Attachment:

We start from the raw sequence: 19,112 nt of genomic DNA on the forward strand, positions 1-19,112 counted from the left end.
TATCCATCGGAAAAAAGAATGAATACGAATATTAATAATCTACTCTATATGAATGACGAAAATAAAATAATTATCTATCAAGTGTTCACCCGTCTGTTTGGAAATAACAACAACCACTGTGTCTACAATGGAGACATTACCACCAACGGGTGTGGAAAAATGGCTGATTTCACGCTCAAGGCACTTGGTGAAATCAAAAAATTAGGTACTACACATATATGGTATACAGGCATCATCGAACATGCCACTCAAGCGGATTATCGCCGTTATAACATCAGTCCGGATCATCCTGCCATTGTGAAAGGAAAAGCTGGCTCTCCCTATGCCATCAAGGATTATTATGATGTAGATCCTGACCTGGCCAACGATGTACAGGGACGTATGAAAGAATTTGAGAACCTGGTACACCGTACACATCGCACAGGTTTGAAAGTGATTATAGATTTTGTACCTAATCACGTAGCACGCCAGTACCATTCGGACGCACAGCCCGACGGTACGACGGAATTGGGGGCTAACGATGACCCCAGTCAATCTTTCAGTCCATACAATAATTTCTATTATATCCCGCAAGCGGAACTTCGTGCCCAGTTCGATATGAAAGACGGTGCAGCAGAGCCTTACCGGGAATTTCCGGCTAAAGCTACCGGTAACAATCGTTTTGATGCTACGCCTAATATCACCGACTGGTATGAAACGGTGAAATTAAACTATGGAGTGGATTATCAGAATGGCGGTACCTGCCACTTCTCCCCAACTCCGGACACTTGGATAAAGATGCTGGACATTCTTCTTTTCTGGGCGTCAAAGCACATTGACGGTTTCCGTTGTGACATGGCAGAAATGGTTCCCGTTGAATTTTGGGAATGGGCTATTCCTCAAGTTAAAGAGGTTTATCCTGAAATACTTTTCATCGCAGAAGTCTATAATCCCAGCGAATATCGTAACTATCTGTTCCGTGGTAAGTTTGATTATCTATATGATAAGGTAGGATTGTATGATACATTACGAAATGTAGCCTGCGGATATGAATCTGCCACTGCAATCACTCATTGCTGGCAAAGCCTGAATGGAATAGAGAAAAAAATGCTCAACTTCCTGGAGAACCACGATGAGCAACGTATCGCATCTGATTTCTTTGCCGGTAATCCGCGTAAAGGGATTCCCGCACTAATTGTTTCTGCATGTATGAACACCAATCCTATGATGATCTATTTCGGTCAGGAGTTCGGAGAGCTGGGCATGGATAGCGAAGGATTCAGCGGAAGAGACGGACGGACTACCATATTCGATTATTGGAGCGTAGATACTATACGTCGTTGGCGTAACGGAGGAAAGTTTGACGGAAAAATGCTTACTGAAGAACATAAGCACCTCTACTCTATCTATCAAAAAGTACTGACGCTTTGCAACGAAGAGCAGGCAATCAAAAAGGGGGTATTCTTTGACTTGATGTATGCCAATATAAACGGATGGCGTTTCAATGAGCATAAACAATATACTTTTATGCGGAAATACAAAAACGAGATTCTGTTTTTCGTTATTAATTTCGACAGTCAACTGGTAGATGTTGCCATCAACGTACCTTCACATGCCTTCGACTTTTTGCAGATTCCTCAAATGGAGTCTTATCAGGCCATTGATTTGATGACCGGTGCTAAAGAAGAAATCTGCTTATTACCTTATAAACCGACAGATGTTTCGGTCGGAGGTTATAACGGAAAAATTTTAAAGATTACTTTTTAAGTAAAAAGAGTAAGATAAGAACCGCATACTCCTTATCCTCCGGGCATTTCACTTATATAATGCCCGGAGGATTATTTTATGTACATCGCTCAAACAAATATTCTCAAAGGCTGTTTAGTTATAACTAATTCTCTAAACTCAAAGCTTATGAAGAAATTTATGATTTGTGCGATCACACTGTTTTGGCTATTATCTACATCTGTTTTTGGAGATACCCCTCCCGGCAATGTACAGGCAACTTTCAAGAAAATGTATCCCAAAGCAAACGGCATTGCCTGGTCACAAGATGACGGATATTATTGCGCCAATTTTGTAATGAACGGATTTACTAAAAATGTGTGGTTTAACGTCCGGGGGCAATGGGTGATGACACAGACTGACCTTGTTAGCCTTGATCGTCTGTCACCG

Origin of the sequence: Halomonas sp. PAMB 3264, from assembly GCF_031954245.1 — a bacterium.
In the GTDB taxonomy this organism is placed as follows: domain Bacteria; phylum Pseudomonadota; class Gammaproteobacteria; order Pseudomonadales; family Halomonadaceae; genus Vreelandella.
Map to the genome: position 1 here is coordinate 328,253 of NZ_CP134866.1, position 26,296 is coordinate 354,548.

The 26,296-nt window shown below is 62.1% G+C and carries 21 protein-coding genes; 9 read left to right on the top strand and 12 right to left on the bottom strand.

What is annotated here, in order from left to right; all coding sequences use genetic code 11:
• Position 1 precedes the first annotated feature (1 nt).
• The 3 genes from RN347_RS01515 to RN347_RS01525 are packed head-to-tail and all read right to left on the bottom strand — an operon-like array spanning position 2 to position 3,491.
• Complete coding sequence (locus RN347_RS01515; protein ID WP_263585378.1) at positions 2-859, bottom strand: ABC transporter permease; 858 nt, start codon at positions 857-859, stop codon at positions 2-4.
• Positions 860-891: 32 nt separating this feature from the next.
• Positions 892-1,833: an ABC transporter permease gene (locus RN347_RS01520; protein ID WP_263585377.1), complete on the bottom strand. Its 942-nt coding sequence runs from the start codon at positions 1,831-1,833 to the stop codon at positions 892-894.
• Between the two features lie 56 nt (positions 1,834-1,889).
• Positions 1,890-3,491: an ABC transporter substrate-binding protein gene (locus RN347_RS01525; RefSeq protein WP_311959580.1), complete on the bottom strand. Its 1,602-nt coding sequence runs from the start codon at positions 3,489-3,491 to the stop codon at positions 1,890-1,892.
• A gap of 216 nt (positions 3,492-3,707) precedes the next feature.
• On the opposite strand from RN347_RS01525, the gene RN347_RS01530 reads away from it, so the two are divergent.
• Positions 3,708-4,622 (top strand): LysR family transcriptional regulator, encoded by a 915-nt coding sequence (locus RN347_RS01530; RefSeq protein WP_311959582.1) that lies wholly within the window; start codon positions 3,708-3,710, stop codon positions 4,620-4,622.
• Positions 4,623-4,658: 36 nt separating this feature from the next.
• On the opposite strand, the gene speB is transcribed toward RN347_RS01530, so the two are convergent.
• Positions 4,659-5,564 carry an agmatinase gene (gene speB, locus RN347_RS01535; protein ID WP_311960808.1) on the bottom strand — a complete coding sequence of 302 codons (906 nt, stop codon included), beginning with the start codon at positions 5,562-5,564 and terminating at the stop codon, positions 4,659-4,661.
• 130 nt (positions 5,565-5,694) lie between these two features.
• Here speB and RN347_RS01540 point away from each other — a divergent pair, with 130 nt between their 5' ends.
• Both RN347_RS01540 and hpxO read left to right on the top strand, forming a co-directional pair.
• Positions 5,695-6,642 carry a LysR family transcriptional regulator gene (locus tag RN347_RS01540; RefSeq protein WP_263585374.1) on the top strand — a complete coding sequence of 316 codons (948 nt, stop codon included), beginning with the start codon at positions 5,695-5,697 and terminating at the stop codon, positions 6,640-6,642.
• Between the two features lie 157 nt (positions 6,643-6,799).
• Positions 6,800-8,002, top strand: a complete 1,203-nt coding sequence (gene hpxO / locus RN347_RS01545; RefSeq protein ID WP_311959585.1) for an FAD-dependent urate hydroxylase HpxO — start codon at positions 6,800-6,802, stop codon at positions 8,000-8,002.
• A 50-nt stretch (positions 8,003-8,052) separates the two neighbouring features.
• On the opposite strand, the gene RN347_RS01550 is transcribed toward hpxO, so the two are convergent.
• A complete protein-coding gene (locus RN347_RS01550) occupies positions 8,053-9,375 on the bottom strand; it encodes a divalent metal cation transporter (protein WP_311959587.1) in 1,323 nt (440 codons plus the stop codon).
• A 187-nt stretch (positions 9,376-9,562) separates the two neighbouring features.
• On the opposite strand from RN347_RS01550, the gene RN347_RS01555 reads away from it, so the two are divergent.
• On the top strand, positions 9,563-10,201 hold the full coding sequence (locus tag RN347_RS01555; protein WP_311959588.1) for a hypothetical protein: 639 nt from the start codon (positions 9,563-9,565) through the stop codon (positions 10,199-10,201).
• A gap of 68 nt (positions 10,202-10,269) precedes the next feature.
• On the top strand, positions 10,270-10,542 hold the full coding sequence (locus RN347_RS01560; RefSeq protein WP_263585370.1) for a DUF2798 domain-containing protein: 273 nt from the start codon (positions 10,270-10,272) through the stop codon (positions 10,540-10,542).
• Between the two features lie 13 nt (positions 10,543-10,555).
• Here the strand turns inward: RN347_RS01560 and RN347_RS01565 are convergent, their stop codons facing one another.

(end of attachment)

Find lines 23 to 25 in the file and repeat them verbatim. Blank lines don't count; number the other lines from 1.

• Both RN347_RS01540 and hpxO read left to right on the top strand, forming a co-directional pair.
• Positions 5,695-6,642 carry a LysR family transcriptional regulator gene (locus tag RN347_RS01540; RefSeq protein WP_263585374.1) on the top strand — a complete coding sequence of 316 codons (948 nt, stop codon included), beginning with the start codon at positions 5,695-5,697 and terminating at the stop codon, positions 6,640-6,642.
• Between the two features lie 157 nt (positions 6,643-6,799).